One of the three Sno-Isle Strategic Priorities for 2017-2019 is: Increasing Kindergarten Readiness in Language and Literacy.

When children are not developmentally prepared for kindergarten, they begin their schooling at a disadvantage that follows them throughout their educational careers. This has become such an issue in Washington that Ross Hunter, Director of the Washington State Department of Early Learning (DEL) has set a statewide goal of 90% of Washington’s children to be ready for kindergarten by the year 2020.

I’ve been doing some academic reading on ways to prevent early reading failure and assist early readers in becoming fluent readers. Some of the methods from my reading include:

  • Children need to read books with controlled vocabulary (such as the books found in our Reader collection).
  • They need to be introduced to decoding words (using phonics books, which are also found in our Reader collection).
  • They need to be read to so that they hear and become familiar with more complex words than they can easily decode.
  • They need to read the books that they can read over and over to gain a fluency which helps them to understand what they are reading, not just sounding out the words.

(Check out the Sno-Isle Database: Academic Search Premier using the search term: Phonics and all sorts of interesting articles come up.)

I have been working hard in the selection of materials for our Reader collection, offering both tried-and-true old-favorite titles with many newer titles featuring characters from television shows and movies to entice our early reading customers and their caregivers.  When books are selected, more copies are being purchased, so you should see more books available on your shelves for browsing.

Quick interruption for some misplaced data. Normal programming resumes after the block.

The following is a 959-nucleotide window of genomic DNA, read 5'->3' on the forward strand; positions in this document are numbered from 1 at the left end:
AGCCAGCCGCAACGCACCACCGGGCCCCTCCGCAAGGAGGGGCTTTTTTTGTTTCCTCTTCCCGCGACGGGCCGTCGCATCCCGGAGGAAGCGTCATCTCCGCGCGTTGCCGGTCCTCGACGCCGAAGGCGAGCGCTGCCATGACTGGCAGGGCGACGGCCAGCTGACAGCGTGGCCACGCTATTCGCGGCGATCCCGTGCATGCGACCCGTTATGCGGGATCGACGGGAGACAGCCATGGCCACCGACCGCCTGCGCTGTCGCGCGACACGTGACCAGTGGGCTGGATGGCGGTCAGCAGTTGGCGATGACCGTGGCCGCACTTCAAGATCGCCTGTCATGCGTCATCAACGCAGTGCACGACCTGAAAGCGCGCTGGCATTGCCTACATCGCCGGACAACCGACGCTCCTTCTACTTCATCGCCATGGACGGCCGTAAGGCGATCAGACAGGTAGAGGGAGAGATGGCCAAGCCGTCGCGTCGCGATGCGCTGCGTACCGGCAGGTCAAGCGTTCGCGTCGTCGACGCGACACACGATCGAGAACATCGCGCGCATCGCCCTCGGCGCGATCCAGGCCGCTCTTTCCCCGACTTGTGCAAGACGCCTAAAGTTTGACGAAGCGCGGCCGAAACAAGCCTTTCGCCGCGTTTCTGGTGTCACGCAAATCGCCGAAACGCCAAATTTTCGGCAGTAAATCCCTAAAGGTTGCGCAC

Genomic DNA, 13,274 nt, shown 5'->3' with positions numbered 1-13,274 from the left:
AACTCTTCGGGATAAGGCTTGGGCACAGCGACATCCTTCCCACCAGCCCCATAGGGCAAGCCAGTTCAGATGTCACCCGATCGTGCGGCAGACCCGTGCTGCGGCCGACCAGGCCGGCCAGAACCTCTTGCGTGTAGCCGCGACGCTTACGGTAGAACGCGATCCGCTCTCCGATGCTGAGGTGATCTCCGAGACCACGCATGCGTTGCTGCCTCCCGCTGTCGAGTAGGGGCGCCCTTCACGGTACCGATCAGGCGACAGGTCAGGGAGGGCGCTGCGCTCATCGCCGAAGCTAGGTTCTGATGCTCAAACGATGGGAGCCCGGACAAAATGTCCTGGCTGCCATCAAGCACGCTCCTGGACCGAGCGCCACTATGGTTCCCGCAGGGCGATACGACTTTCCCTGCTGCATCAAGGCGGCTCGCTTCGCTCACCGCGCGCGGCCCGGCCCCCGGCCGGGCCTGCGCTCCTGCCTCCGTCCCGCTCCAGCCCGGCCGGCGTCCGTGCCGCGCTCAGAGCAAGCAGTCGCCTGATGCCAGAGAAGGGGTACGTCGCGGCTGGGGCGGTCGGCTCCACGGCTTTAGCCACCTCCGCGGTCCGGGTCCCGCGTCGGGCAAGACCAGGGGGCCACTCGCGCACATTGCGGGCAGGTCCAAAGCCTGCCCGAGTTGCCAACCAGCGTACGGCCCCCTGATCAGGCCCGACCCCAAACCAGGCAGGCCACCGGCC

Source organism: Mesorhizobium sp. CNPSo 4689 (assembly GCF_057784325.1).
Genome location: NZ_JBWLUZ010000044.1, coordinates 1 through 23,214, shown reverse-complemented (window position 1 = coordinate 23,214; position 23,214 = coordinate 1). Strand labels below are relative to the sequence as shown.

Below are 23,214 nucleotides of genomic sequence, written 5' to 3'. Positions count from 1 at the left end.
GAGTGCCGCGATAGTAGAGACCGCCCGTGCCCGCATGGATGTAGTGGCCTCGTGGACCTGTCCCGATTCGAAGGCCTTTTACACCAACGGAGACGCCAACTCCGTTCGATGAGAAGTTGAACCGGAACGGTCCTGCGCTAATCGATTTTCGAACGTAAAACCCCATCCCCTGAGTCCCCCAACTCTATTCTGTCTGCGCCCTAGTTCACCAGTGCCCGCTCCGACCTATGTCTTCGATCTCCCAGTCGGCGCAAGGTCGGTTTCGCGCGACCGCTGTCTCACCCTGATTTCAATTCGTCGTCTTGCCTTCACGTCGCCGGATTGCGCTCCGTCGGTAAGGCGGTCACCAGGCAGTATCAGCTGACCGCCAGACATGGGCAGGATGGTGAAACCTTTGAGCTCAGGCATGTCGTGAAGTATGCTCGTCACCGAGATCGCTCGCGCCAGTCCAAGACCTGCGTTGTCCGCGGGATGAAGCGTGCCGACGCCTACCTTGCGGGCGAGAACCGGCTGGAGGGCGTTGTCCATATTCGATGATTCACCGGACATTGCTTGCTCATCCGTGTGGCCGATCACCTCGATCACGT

I have also been updating our phonics materials for the library system and you should be seeing many of our new phonics series coming into your community libraries.  We are phasing out the old single paperback titles that you have been keeping in your Reader collections for a very long time.  Most of these paperbacks are looking pretty ratty and have served their purpose for our young people. We are having the new phonics series bound together for ease of use, and for easier shelving and locating for our customers and staff alike.

The books purchased in the latest phonics order include: 6 different Bob Books sets by Bobby Lynn Maslen, as well as books featuring Batman, Fancy Nancy, My Little Pony, Pete the Cat, Sesame Street characters and Superman.

Phonics books

I plan to purchase more bound phonics sets later in the year, so be aware that more will be coming to support this important part of our library mission.

You might also like to look through the Reading Rockets website.  Reading Rockets is an education initiative of WETA which is the public broadcasting system in Washington DC.  They create and disseminate free, evidence-based information about reading through three major services: PBS television programs, online services, and professional development opportunities.


The Library of Congress announced the next Ambassador for Young People’s Literature and it is Jacqueline Woodson.  Publisher’s Weekly wrote:

Author Jacqueline Woodson, whose professional accolades include a National Book Award, four Newbery Honors, and a stint as the Young People’s Poet Laureate, has been named the sixth National Ambassador for Young People’s Literature, for 2018–2019. Her appointment will become official at an inauguration ceremony on Tuesday, January 9 at the Library of Congress, presided over by Librarian of Congress Carla Hayden. And Woodson will accept the proverbial torch, passed from author-illustrator Gene Luen Yang, who has just completed his two-year term as Ambassador and played a key role in recruiting her.